I would imagine it will be a physical game.  You know, it's interesting because both teams trap the low post.  They do a really good job trapping the low post.  We try to do the same thing.  So how effective each team's frontcourt is scoring is going to be interesting because of the way both teams play post defense in the frontcourt.

Q.  You've been at Florida almost 20 years now, but you're only 48.  Do you consider yourself a lifer at Florida or do you think the allure of the NBA might come again?
BILLY DONOVAN:¬† I've always said this:¬† To me the NBA part of it for me is‑‑ it's all basketball.¬† I got into coaching because of the basketball piece of it, and there is an intrigue as it relates to that.¬† One of the things that I think I've learned, when you try to project where your future is, where you're going to be, and you don't know because I don't have a crystal ball, all I can say is I am happy here at Florida.¬† I love being here.
The NBA part of it, the intrigue part of it for me is just the fact that it's basketball 24 hours a day.  That's all you're dealing with is basketball.  That's all you do is basketball.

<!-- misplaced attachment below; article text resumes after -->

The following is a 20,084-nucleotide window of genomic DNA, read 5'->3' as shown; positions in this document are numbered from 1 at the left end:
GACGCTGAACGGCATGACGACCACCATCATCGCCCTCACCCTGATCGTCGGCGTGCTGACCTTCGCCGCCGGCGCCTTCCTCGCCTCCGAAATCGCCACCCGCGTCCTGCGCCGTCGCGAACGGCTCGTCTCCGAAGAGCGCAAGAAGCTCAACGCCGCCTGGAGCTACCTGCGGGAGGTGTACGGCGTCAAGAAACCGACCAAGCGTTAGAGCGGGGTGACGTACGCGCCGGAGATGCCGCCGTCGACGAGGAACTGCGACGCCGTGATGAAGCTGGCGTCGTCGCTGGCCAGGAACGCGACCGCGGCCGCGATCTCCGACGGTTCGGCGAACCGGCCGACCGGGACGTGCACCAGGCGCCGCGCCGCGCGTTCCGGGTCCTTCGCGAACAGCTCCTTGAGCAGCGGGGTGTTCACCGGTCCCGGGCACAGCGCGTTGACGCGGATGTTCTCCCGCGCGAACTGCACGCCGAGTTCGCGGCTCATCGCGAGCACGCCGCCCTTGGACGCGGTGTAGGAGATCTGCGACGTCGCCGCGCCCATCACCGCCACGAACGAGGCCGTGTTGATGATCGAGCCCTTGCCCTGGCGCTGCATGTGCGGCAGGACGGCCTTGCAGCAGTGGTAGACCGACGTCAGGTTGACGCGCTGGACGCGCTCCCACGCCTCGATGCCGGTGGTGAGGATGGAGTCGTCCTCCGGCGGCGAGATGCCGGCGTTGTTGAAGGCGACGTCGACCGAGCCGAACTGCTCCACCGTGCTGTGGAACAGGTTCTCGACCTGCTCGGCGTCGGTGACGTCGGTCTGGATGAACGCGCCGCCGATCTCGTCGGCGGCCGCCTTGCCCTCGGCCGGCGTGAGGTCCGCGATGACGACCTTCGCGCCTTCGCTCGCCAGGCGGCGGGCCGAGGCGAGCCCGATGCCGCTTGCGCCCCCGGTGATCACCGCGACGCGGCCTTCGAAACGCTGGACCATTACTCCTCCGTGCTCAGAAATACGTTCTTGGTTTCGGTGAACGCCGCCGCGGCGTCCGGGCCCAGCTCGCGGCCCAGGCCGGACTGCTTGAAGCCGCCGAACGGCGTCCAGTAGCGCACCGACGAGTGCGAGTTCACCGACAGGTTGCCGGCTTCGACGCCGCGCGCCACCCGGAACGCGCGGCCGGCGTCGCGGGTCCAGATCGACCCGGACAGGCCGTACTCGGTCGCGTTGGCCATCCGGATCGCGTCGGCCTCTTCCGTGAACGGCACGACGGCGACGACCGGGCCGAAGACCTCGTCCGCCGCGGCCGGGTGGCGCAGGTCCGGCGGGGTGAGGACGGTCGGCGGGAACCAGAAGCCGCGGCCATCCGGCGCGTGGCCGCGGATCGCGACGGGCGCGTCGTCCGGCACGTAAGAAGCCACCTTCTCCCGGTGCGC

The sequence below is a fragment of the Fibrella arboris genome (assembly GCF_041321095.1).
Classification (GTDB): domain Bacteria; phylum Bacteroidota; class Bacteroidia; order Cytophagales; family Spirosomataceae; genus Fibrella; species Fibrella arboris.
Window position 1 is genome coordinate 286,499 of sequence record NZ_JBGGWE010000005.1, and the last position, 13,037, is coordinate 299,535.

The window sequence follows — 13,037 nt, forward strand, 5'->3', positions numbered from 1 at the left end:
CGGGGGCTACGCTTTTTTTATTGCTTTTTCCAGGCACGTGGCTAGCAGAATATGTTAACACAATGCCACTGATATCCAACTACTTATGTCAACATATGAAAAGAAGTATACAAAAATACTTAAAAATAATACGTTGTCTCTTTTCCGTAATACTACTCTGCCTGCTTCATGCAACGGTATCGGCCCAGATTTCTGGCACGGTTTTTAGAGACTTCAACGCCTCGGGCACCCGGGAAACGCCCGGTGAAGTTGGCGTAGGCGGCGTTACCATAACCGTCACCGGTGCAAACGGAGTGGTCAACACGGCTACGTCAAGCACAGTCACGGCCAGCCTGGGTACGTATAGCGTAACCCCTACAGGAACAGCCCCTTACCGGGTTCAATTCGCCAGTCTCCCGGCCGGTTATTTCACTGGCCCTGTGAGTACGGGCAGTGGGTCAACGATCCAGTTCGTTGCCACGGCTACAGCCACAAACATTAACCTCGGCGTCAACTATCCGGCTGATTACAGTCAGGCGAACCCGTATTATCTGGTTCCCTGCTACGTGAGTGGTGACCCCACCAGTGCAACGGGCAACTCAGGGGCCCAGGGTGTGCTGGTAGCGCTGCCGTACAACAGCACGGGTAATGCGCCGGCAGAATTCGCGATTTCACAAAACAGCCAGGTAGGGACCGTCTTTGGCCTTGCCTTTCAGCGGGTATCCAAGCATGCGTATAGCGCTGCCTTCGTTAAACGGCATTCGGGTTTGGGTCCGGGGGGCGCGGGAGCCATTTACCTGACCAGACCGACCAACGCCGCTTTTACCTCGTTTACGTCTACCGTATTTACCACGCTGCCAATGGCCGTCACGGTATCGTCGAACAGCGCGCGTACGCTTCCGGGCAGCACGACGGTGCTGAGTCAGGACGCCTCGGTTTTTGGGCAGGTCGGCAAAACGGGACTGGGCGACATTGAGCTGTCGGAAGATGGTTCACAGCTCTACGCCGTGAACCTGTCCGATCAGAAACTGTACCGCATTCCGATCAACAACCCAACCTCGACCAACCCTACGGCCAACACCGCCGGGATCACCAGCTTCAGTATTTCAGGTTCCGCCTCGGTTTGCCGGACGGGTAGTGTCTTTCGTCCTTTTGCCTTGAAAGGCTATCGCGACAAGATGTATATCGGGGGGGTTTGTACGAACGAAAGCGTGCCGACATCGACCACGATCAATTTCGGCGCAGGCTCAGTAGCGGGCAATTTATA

For me the college part of it is whenever the season comes to an end for us, I really don't see these guys again in terms of basketball stuff until August, September, and that's hard sometimes.  Now, the NCAA has changed some rules and we can do some different things with our guys, but there's a lot more that goes into a college coaching job other than the coaching part of it.  There's a lot of other things that you have to do.
My offseasons actually are probably a lot more busier than my in‑seasons, and I think most college coaches would say that.¬† But when you say a lifer, that means to me I'm never, every going to go anywhere and be there.¬† Who knows?¬† They may get sick of me at Florida and want me to move on.¬† But I don't like coming out making bold predictions or statements.¬† I would say right now I'm extremely happy with my life right now at the University of Florida.

Q.  Are you still a Knicks fan?
BILLY DONOVAN:  Yes, I love the Knicks.  I grew up buying $5 tickets in Madison Square Garden and sneaking my way down as close as I could to the court.

Q.  A lot has been made about Pitt's frontcourt.  They've got some solid backcourt players, James Robinson.  Could you talk about him from a defensive standpoint and what he brings?
BILLY DONOVAN:  I had a chance to coach James the last two years with the USA team.  He is a winner.  He is a guy that makes big plays, big shots.  He comes up with loose basketballs, steals.  He's got a great IQ for the game, a really, really solid point guard and a great kid.  I really enjoyed being around him for the two summers I was with him.